Court to hear developers’ plea in Goa SEZ muddle

September 7th, 2008 - 8:13 pm ICT by IANS  

Panaji, Sep 7 (IANS) The controversy over special economic zones in Goa is headed for a showdown with the Panaji bench of the Bombay High Court scheduled to hear Monday a bunch of petitions filed by SEZ developers against cancellation of land allotted to them.The Goa government, under public pressure, was forced to take a policy decision to scrap the mammoth SEZ projects, but the central government has refused to play ball.

The union commerce ministry has maintained that once the Board of Approvals, a nodal agency for SEZs, notified a project, the state has no powers to scrap it.

The seven SEZ promoters - Meditabh Specialities Pvt Ltd, Cipla group, Peninsular Pharma Research Ltd, Paradigm Logistic & Distributors, Planetview Mercantile Pvt Ltd, Inox Mercentile Pvt Ltd and Maxgrow - approached the high court, after the Goa Industries Development Corporation (GIDC) served notices asking them why the land allotted to them should not be withdrawn in view of the state government’s new policy.

The GIDC is the government agency through which Goa has acquired about 3.8 million square metres of land for setting up SEZs.

The high court had ordered a status quo on the issue, until the matter came up for hearing Sep 8.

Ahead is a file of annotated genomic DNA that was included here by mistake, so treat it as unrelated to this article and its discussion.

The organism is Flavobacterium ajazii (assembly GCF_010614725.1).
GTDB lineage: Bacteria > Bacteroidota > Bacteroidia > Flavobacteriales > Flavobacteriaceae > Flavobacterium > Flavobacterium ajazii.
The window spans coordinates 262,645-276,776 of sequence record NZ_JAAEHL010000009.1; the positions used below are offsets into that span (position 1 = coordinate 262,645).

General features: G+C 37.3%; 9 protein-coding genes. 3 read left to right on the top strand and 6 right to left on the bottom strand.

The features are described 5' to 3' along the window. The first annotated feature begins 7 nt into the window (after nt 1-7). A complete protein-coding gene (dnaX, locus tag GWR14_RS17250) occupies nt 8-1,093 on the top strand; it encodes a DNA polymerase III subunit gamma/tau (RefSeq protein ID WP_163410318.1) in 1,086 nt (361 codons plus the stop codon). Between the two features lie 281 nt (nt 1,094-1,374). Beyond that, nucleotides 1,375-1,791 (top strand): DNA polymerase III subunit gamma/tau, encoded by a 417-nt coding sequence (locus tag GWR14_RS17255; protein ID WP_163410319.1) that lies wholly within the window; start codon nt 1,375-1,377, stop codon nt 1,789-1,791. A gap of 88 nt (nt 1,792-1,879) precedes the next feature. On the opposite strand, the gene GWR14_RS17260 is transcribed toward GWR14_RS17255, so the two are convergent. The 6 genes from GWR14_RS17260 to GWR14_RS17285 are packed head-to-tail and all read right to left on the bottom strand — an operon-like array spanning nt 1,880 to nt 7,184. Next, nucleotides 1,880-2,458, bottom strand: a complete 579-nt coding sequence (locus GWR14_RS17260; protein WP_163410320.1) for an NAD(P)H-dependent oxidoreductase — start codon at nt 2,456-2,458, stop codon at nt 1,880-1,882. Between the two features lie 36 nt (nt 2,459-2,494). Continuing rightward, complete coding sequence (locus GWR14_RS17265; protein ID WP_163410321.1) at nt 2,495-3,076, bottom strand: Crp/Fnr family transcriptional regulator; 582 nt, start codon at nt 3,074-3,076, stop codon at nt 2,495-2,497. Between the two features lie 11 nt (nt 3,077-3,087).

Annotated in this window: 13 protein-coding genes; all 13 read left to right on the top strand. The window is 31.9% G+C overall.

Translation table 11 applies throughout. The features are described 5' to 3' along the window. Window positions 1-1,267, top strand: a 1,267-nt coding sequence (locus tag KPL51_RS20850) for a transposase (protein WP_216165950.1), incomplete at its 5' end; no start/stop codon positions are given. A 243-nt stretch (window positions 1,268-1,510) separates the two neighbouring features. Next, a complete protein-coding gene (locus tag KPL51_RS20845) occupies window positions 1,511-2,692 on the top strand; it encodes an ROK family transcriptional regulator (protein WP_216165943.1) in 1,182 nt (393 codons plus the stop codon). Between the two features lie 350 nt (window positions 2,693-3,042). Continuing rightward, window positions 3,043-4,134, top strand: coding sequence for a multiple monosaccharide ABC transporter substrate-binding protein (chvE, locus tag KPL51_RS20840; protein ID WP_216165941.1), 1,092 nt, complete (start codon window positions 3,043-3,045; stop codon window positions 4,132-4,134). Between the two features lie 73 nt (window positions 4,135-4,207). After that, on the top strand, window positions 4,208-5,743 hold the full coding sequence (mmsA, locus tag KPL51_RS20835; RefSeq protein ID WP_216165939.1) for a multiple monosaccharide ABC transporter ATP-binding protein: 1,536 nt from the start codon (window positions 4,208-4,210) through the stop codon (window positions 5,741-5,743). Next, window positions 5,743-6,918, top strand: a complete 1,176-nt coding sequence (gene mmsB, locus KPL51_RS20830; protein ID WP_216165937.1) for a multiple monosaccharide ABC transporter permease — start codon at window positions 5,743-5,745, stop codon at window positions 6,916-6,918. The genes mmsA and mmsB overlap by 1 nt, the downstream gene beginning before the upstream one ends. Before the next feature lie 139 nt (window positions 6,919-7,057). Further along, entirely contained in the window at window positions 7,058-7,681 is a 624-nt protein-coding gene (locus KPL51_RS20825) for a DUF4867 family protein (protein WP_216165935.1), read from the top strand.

The allegedly hasty manner in which large chunks of land were allotted to industrial houses had led to numerous civic campaigns and a series of public demonstrations demanding that the government scrap the SEZ policy.

It forced the Digambar Kamat-led government to take a public stance against SEZ. The government said on the floor of the assembly during its recently concluded session that “in public interest, the government has taken a policy decision not to permit any SEZ in Goa.”

But organisations like the Goa Bachao Abhiyaan (GBA), spearheading the campaign against SEZs and other mega projects in the state, feel that Chief Minister Kamat was not walking the talk.

“The plans in the Sancoale SEZ case were approved by the GIDC on April 15, a long while after the government’s ‘decision’ to scrap SEZ,” alleged GBA spokesperson Pravin Sabnis.

Nitin Kunkolienkar, a GIDC director, told IANS the corporation would take the land back even as he maintained Goa needed at least two to three SEZ, which could host non-polluting industries to bring forth economic development and generate jobs.

“The contentious issue right now is the quantum of land given to the SEZ developers. It (land) should not be so much,” Kunkolienkar said, adding that he was opposed to real estate development in the name of SEZ.

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